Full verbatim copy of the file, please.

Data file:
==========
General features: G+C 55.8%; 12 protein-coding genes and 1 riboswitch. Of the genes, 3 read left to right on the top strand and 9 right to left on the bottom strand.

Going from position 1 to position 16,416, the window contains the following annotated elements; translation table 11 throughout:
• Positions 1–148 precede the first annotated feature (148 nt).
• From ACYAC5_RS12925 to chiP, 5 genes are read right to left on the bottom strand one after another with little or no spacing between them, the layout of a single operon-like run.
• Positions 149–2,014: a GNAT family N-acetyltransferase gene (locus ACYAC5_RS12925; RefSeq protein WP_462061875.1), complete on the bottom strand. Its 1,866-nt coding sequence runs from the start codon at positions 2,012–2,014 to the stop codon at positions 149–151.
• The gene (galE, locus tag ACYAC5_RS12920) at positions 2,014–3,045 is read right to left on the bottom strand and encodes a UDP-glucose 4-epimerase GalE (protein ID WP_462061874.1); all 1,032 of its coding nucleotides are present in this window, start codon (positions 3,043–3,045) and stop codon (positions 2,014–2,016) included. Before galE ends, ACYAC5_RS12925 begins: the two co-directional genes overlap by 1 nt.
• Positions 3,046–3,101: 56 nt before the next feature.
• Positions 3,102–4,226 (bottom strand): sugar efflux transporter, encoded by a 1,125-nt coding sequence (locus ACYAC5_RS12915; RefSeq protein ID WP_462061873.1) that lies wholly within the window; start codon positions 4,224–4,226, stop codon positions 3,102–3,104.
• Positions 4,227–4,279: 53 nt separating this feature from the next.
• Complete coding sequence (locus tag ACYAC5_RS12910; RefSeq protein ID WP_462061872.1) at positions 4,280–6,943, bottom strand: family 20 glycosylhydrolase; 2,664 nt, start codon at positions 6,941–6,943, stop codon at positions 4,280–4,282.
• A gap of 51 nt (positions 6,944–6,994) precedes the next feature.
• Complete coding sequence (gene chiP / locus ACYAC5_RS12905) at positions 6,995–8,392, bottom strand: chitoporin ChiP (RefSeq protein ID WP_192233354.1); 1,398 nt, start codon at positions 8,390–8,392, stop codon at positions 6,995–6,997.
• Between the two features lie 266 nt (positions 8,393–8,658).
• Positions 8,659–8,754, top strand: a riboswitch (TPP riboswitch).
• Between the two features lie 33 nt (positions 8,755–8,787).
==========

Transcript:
General features: G+C 55.8%; 12 protein-coding genes and 1 riboswitch. Of the genes, 3 read left to right on the top strand and 9 right to left on the bottom strand.

Going from position 1 to position 16,416, the window contains the following annotated elements; translation table 11 throughout:
• Positions 1–148 precede the first annotated feature (148 nt).
• From ACYAC5_RS12925 to chiP, 5 genes are read right to left on the bottom strand one after another with little or no spacing between them, the layout of a single operon-like run.
• Positions 149–2,014: a GNAT family N-acetyltransferase gene (locus ACYAC5_RS12925; RefSeq protein WP_462061875.1), complete on the bottom strand. Its 1,866-nt coding sequence runs from the start codon at positions 2,012–2,014 to the stop codon at positions 149–151.
• The gene (galE, locus tag ACYAC5_RS12920) at positions 2,014–3,045 is read right to left on the bottom strand and encodes a UDP-glucose 4-epimerase GalE (protein ID WP_462061874.1); all 1,032 of its coding nucleotides are present in this window, start codon (positions 3,043–3,045) and stop codon (positions 2,014–2,016) included. Before galE ends, ACYAC5_RS12925 begins: the two co-directional genes overlap by 1 nt.
• Positions 3,046–3,101: 56 nt before the next feature.
• Positions 3,102–4,226 (bottom strand): sugar efflux transporter, encoded by a 1,125-nt coding sequence (locus ACYAC5_RS12915; RefSeq protein ID WP_462061873.1) that lies wholly within the window; start codon positions 4,224–4,226, stop codon positions 3,102–3,104.
• Positions 4,227–4,279: 53 nt separating this feature from the next.
• Complete coding sequence (locus tag ACYAC5_RS12910; RefSeq protein ID WP_462061872.1) at positions 4,280–6,943, bottom strand: family 20 glycosylhydrolase; 2,664 nt, start codon at positions 6,941–6,943, stop codon at positions 4,280–4,282.
• A gap of 51 nt (positions 6,944–6,994) precedes the next feature.
• Complete coding sequence (gene chiP / locus ACYAC5_RS12905) at positions 6,995–8,392, bottom strand: chitoporin ChiP (RefSeq protein ID WP_192233354.1); 1,398 nt, start codon at positions 8,390–8,392, stop codon at positions 6,995–6,997.
• Between the two features lie 266 nt (positions 8,393–8,658).
• Positions 8,659–8,754, top strand: a riboswitch (TPP riboswitch).
• Between the two features lie 33 nt (positions 8,755–8,787).